Jade ornament for the top of an axe shaft (Neolithic China)

Jade ornament for the top of an axe shaft, Neolithic period, Liangzhu culture, China, c. 2500 B.C.E.
Jade ornament for the top of an axe shaft, c. 2500 B.C.E., Neolithic period, Liangzhu culture, 4.8 x 8.6 cm, China © 2003 Private Collection,
© Trustees of the British Museum

Graves of the Hongshan and Liangzhu cultures

Whereas graves of the Hongshan culture (about 3800-2700 B.C.E.) might have held as many as twenty jade artifacts, those of the Liangzhu culture (about 3000-2000 B.C.E.) sometimes had as many as three hundred. These included bead necklaces and other decorative pieces such as this ornament for an axe. Many are carved with motifs derived from monster and human-like faces. The carving is often of the highest quality, with fine modulated relief, openwork and very complicated incised designs. The massive jade cong and discs and such fine personal jades as this example must have belonged to a society of considerable complexity.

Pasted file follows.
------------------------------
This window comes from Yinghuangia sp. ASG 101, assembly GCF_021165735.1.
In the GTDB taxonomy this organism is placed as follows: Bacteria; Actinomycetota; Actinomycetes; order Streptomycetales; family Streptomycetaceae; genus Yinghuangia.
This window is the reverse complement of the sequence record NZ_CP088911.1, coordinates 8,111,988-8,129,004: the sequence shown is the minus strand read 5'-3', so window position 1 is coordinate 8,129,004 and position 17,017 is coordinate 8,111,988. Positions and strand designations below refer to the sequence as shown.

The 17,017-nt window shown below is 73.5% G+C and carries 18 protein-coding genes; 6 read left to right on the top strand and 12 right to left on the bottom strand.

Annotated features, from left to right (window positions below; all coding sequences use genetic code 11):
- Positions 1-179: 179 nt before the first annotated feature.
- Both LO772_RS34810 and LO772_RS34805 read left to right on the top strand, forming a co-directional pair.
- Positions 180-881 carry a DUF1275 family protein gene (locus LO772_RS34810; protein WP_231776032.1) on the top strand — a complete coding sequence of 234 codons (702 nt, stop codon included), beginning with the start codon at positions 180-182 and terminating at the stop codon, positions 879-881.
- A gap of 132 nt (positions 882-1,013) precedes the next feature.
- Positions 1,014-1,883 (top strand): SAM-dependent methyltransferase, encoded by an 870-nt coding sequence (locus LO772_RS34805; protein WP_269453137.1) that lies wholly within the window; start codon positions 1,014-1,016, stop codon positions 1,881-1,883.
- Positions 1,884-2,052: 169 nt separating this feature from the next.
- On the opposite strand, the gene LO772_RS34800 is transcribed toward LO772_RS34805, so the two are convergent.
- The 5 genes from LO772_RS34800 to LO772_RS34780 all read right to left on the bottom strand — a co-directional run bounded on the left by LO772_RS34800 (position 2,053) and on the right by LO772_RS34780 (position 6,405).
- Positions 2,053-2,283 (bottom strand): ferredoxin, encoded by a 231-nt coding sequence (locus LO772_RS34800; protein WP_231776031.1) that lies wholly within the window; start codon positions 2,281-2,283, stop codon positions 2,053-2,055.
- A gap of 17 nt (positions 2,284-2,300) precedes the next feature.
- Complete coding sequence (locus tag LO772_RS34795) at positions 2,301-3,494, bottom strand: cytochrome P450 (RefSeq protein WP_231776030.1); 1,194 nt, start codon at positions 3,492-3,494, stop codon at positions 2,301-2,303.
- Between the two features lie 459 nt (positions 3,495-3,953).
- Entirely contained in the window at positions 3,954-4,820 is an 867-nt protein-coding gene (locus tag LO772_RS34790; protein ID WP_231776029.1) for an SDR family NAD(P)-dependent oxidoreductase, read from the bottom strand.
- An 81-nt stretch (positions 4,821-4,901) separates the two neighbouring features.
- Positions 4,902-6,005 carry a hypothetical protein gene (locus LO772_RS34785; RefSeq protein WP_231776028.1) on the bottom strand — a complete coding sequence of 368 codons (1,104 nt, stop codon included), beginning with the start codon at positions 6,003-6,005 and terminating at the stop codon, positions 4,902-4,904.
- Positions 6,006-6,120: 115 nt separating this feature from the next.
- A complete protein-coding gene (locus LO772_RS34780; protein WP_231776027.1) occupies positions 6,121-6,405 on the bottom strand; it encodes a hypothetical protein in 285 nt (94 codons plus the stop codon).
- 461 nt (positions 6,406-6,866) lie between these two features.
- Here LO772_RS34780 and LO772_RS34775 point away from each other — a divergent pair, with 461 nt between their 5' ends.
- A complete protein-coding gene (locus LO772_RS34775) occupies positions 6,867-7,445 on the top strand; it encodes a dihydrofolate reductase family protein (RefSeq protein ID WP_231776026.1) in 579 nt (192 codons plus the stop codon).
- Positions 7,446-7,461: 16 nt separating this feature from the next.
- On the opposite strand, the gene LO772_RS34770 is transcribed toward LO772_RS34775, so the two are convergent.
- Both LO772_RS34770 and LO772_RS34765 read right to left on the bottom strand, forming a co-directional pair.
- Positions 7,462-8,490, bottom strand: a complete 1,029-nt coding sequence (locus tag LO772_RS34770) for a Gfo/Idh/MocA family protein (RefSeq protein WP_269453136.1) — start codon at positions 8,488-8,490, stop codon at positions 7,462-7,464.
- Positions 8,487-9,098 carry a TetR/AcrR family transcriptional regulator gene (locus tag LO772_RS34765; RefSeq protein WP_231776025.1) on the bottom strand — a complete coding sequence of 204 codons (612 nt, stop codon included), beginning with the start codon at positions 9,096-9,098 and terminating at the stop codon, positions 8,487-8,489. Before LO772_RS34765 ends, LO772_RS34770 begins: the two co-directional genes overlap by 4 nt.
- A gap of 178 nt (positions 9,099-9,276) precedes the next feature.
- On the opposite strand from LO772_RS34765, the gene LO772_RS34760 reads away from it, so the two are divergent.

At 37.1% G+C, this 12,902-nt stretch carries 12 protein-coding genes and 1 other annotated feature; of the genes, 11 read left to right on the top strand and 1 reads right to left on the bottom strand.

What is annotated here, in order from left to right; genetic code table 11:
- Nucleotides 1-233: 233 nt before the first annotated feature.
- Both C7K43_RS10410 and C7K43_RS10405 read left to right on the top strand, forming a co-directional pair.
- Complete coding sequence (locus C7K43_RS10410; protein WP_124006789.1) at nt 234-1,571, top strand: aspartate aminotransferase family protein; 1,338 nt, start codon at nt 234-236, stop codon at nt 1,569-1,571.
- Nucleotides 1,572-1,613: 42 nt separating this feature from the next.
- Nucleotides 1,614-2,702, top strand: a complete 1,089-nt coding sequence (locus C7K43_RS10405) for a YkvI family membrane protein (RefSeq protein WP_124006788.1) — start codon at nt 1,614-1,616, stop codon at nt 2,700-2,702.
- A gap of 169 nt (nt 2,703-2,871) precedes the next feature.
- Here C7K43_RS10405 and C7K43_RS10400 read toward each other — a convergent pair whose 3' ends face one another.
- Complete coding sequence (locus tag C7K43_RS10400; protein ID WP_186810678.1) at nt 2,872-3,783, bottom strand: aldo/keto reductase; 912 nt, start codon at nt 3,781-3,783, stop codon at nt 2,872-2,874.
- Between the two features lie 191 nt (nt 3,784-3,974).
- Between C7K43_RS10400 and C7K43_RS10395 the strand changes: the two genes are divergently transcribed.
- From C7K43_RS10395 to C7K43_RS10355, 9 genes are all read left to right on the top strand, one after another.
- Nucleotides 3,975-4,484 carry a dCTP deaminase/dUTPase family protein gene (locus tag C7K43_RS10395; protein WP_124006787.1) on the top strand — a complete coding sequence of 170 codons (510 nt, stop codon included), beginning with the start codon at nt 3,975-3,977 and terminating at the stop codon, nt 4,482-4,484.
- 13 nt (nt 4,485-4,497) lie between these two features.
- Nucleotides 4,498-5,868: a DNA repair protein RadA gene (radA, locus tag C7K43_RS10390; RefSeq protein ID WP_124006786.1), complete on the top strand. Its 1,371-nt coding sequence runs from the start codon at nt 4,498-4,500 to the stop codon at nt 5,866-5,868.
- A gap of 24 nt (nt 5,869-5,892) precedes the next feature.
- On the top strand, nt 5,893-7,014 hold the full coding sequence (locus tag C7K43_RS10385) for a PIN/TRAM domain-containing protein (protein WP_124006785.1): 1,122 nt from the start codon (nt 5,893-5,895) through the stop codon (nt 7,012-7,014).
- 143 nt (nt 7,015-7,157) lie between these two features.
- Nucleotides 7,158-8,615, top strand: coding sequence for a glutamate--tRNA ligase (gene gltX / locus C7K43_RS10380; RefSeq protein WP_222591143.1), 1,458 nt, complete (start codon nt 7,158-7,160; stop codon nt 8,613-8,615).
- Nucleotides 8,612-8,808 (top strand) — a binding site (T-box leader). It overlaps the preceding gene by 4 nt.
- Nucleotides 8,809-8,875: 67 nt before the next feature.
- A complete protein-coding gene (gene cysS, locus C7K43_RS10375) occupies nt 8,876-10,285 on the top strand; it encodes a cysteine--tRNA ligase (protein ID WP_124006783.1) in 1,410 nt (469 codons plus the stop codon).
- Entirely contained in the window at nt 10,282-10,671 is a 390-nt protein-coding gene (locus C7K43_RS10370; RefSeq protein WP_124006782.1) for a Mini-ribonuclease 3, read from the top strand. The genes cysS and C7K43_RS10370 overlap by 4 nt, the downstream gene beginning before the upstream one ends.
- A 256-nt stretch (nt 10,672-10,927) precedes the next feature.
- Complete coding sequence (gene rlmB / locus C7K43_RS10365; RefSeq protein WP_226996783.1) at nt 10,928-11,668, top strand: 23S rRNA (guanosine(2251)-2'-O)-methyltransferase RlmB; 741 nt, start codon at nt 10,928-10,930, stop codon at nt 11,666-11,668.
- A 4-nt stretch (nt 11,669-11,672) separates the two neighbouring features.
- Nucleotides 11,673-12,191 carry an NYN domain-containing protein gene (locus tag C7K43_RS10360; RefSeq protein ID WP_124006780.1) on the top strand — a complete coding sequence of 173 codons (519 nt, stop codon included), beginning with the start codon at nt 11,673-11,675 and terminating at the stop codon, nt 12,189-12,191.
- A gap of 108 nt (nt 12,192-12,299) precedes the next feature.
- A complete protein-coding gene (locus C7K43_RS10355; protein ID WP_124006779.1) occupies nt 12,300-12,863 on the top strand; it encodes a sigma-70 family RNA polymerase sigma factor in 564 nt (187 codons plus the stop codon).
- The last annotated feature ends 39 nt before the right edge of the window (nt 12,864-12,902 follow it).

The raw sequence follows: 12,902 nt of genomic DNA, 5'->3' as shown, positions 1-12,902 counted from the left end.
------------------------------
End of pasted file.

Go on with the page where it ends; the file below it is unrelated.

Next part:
Axes were decorated with a number of fittings: sections for the top and bottom of the handle, small beads in the shape of cong, and small inlays. This example takes the shape of an extended narrow rectangle, curved in three dimensions, which encloses the slot which would have fitted over the wooden handle of the axe. Axe shaft ornaments have been found of varying degrees of workmanship, but very few are as elaborate or as well-made as this one.
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